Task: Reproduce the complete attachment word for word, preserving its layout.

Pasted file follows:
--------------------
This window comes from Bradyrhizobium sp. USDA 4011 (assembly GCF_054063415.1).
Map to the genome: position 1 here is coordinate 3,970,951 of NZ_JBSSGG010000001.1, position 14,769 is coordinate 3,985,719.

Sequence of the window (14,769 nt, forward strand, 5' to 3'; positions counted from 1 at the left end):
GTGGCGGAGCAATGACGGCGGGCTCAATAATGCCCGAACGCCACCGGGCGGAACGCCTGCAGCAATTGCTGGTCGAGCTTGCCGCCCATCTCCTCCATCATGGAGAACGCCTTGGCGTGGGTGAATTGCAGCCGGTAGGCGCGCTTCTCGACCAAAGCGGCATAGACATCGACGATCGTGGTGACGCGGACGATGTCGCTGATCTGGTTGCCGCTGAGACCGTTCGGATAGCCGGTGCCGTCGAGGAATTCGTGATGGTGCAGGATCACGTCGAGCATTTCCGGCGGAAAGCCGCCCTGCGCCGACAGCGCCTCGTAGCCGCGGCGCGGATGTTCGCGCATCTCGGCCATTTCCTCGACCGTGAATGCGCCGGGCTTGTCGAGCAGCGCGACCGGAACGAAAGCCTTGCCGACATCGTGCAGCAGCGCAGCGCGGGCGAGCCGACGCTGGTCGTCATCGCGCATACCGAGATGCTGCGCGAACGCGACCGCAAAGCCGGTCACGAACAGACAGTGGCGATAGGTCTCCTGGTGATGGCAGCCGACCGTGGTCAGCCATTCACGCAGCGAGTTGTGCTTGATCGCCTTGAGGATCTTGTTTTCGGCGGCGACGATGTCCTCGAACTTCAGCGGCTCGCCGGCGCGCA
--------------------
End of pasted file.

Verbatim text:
This window comes from Bradyrhizobium sp. USDA 4011 (assembly GCF_054063415.1).
Map to the genome: position 1 here is coordinate 3,970,951 of NZ_JBSSGG010000001.1, position 14,769 is coordinate 3,985,719.

Sequence of the window (14,769 nt, forward strand, 5' to 3'; positions counted from 1 at the left end):
GTGGCGGAGCAATGACGGCGGGCTCAATAATGCCCGAACGCCACCGGGCGGAACGCCTGCAGCAATTGCTGGTCGAGCTTGCCGCCCATCTCCTCCATCATGGAGAACGCCTTGGCGTGGGTGAATTGCAGCCGGTAGGCGCGCTTCTCGACCAAAGCGGCATAGACATCGACGATCGTGGTGACGCGGACGATGTCGCTGATCTGGTTGCCGCTGAGACCGTTCGGATAGCCGGTGCCGTCGAGGAATTCGTGATGGTGCAGGATCACGTCGAGCATTTCCGGCGGAAAGCCGCCCTGCGCCGACAGCGCCTCGTAGCCGCGGCGCGGATGTTCGCGCATCTCGGCCATTTCCTCGACCGTGAATGCGCCGGGCTTGTCGAGCAGCGCGACCGGAACGAAAGCCTTGCCGACATCGTGCAGCAGCGCAGCGCGGGCGAGCCGACGCTGGTCGTCATCGCGCATACCGAGATGCTGCGCGAACGCGACCGCAAAGCCGGTCACGAACAGACAGTGGCGATAGGTCTCCTGGTGATGGCAGCCGACCGTGGTCAGCCATTCACGCAGCGAGTTGTGCTTGATCGCCTTGAGGATCTTGTTTTCGGCGGCGACGATGTCCTCGAACTTCAGCGGCTCGCCGGCGCGCA